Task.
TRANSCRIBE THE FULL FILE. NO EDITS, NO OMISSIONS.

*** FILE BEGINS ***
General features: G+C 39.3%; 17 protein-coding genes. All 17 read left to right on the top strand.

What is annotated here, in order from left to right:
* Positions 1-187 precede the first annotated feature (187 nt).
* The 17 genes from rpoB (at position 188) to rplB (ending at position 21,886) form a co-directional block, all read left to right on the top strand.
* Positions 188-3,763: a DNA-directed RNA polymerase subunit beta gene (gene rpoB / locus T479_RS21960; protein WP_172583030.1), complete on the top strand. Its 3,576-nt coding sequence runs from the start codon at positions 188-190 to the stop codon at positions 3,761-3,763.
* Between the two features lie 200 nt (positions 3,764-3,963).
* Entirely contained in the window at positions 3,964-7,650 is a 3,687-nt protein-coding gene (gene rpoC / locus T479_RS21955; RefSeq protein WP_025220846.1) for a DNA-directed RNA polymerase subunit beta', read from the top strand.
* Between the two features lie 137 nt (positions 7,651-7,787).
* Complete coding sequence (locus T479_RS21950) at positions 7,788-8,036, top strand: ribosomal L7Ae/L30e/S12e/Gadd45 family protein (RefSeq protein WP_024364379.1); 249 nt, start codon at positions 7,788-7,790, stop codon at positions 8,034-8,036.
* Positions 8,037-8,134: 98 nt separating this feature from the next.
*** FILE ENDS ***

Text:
General features: G+C 39.3%; 17 protein-coding genes. All 17 read left to right on the top strand.

What is annotated here, in order from left to right:
* Positions 1-187 precede the first annotated feature (187 nt).
* The 17 genes from rpoB (at position 188) to rplB (ending at position 21,886) form a co-directional block, all read left to right on the top strand.
* Positions 188-3,763: a DNA-directed RNA polymerase subunit beta gene (gene rpoB / locus T479_RS21960; protein WP_172583030.1), complete on the top strand. Its 3,576-nt coding sequence runs from the start codon at positions 188-190 to the stop codon at positions 3,761-3,763.
* Between the two features lie 200 nt (positions 3,764-3,963).
* Entirely contained in the window at positions 3,964-7,650 is a 3,687-nt protein-coding gene (gene rpoC / locus T479_RS21955; RefSeq protein WP_025220846.1) for a DNA-directed RNA polymerase subunit beta', read from the top strand.
* Between the two features lie 137 nt (positions 7,651-7,787).
* Complete coding sequence (locus T479_RS21950) at positions 7,788-8,036, top strand: ribosomal L7Ae/L30e/S12e/Gadd45 family protein (RefSeq protein WP_024364379.1); 249 nt, start codon at positions 7,788-7,790, stop codon at positions 8,034-8,036.
* Positions 8,037-8,134: 98 nt separating this feature from the next.